Tag Archive | ageing

NEWSLETTER ~ APR / MAY 2015

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Dear Yogis,

My intention in March was to post monthly newsletters and I have fallen behind.  We are all pulled into several directions simultaneously and sometimes we get overwhelmed, maybe get lost in the details – which is what happened to me.  If you have renovated your residence before you know what I mean.

This is what happened since my March newsletter:

During Easter we had our usual Saturday class in Randwick.  To keep in line with the holiday and to amuse ourselves we practiced bunny jumps.  Bunny jump is one of the preparatory poses for the hand stand, it strengthens the arms, wrists, shoulders and increases balance.  Another way to prepare for handstand is stationary, we create a right angle with our body, hands on the floor and the soles of the feet are on the wall.

This year Anzac Day fall on Saturday.  To honour the 100th anniversary of landing in Gallipoli the theme for the class was hero poses.  Think about the strong leg work, arms stretched wide and balance required for all three “warrior” asanas.  The torso is long and the chest is open in all these poses indicating confidence!

In the week leading up to Mother’s day, as my gift to you, I asked each of you which is your favourite pose and incorporated those in the classes.  The most popular requests were: work with the hips and twists laying on the floor.  We, women, hold a lot of tension in our hips and thighs and with the cold weather creeping on us we get tighter so we need keep our joints moving!  Twists on the floor release tension in the lower back, they are safe and they mobilise the whole spine – from the tailbone to the neck (if you turn your head away from your legs).  Twists in general generate heat in the body which  increases our immune system. If you are menopausal you might not need extra heat 🙂 though! As winter approaches we are likely to include more twisting poses in the class as they are also helpful in reducing the effects of scoliosis and help digestion.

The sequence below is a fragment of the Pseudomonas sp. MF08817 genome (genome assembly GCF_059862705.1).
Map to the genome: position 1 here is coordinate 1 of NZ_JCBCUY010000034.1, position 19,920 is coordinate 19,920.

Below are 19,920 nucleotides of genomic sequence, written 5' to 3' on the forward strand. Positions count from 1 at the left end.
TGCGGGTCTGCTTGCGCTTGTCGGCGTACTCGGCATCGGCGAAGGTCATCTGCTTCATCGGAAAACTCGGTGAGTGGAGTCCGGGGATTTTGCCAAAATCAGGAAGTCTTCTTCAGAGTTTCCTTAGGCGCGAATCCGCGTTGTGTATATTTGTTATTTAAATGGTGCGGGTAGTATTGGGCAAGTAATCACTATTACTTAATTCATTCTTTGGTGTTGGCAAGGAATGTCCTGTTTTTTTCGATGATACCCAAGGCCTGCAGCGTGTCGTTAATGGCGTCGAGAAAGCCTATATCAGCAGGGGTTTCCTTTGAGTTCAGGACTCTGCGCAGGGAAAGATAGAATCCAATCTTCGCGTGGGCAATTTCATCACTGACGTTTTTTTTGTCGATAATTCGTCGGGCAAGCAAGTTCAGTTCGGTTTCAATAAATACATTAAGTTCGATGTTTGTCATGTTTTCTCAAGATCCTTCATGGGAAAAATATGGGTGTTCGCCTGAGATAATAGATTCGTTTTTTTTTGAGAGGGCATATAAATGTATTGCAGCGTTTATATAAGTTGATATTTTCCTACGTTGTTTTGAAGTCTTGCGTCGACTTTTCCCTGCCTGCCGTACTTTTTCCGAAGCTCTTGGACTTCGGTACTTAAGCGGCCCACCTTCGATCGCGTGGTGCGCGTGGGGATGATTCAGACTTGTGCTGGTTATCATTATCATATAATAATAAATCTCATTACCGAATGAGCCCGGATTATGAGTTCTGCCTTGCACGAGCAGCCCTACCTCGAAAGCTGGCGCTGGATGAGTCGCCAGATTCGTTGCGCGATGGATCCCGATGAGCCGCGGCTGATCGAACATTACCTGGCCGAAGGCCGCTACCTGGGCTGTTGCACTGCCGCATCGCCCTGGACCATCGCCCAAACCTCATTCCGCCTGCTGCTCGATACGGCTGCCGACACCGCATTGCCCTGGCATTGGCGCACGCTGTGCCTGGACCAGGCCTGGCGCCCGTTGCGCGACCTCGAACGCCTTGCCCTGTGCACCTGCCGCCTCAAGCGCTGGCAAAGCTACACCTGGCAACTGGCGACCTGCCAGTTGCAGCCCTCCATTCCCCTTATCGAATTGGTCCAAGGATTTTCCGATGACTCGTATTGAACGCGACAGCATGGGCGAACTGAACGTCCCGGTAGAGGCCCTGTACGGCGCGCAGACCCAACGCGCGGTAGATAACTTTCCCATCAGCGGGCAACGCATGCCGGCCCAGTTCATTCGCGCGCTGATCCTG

Are you curious which poses will we do on the Queen’s birthday long weekend?  I already have some ideas – please come along!

 For regular students ‘10 class passes’ are available in both studios (some conditions apply).  They represent a minimum saving of $50 for 10 classes.

Thanks again for supporting my classes, hope to see you soon!

Namaste,

Mary

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NEWSLETTER~March 2015

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Dear Yogis,

The Year of the Sheep is truly underway and it is an opportune time to reflect on 2015 so far.

RANDWICK – Over 50’s

We have been practicing in Randwick Junction for two months now.  Based on your feedback we all love our new the studio, good location, lots of natural light, loads of props, colourful mats – all clean and tidy.

Student numbers vary between four to twelve (per class).  Some of you come almost every week whilst others when time permits.  There is a good mix of ‘old’ students from Clovelly (some of you have been practicing with me for a few years) and some ‘new’ students who joined our likeminded, health conscious group.

My intention is to keep the classes relatively small (compared to gyms) to allow me to continue to provide individual attention to each and every one of you.  The focus of our yoga practice over 50 is keeping the joints mobile, maintaining or even increasing strength and balance.